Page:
# Momentum in two different k-points

1. Sep 6, 2015

### hokhani

For two different points $k$ and $k\prime$ in the Brillouin zone, can we have the same momentum? (By momentum I mean the real momentum, not the crystal momentum $\hbar k$ or $\hbar k\prime$).

2. Sep 11, 2015

### DrDu

Sure, e.g. phonons all have true momentum=0, independently of the k value. For other particles, like electrons, doesn't have a well defined value in crystals, i.e. the electron is not in a momentum eigenstate. Hence, the momentum distribution of electrons with different k values will in general overlap, so that it is possible to obtain the same momentum when measuring it.

3. Sep 11, 2015

### MisterX

I think maybe not for Bloch wave states, although I am not sure.
If there is crystal momentum at some real momentum p would be shown in $<n, k| p>$
$$\psi_{nk}(x) \propto e^{ik\cdot x} u_n(x)$$
$$<n, k| p> \propto \int dx e^{i(p/\hbar - k)x}u_{n}(x)$$
This can be interpreted as a Fourier transform. Because $u_n$ is periodic it will only have Fourier components at certain frequencies.
$$p/\hbar - k = G$$
for any
$$G = g_1\mathbf{b}_1 + g_2\mathbf{b}_2 + g_3\mathbf{b}_3,\, g_i \in \mathbb{z}$$
with $b_i$ being reciprocal lattice vectors.
Note that this does not mean that there is a momentum component at that value of $k$, it just means there could be. Whether or not it does depends on $u_n$.
So, although each $k$ couples to many different values of momentum, it seems those values of momentum are not shared with others in the same B.Z. But you will not get the values of $p$to overlap for two $k$ in the same BZ. I am trying to illustrate this idea with the following crude picture.

You would have to go out of the BZ to get another value of k that corresponded to the same p. Once outside the BZ you could add a reciprocal lattice vector.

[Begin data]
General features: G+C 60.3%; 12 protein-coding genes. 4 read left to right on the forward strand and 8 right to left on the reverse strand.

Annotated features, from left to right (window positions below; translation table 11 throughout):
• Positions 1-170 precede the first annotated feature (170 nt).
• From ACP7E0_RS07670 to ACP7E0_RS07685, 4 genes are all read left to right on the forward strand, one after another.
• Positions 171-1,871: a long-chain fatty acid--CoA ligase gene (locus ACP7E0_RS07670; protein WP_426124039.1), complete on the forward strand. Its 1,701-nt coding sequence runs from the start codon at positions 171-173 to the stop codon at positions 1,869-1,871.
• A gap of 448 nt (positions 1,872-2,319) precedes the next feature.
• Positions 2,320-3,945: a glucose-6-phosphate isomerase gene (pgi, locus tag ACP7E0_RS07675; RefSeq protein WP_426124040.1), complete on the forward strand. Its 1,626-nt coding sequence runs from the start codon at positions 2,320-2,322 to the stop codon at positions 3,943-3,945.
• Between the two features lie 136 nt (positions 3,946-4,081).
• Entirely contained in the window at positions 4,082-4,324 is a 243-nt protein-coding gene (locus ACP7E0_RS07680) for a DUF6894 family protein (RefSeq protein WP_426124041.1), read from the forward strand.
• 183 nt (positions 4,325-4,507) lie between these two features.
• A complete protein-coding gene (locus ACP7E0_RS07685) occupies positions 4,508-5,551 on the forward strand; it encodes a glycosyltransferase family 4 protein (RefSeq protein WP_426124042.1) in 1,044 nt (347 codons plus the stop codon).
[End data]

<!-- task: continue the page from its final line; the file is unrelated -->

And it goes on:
$$p_0/\hbar = k_1 + \underbrace{0}_{G_1} = \underbrace{k_1 + \mathbf{b}_1}_{k_2} - \mathbf{b}_1 = k_2 + G_2$$
So
$$k_2 =k_1 + \mathbf{b}_1$$ would also correspond to the same momentum $p_0$. This was by using a different value of $G$, $G_2 = - \mathbf{b}_1$. But by adding $b_1$, we left the BZ of $k_1$.

Last edited: Sep 11, 2015
4. Sep 14, 2015

### hokhani

Yes, I think so but if we take the expectation value of momentum, namely p=m vgroup , where vgroup is proportional to the slope of energy band, it seems reasonable to have the same momentum at different points of BZ.

5. Sep 16, 2015

### zhanhai

I am confused. When an electron absorb a phonon, it receives both the energy and momentum of that phonon; and a phonon mode is characterized by its energy and momentum (wavevector), and all modes in one branch have their energy-wavevector characteristics face, correct?

Second, as an electron is not in a momentum eigenstate, it would not be associated with any specific k value. But I agree with that the electron will take a k value once it is measured.

6. Sep 17, 2015

### DrDu

You are confusing true momentum p and crystal momentum (or wavevector) k. When an electron absorbs a phonon, the wave vector is conserved up to a lattice vector. True momentum is also conserved, but it is not carried by the phonon, but by the whole crystal.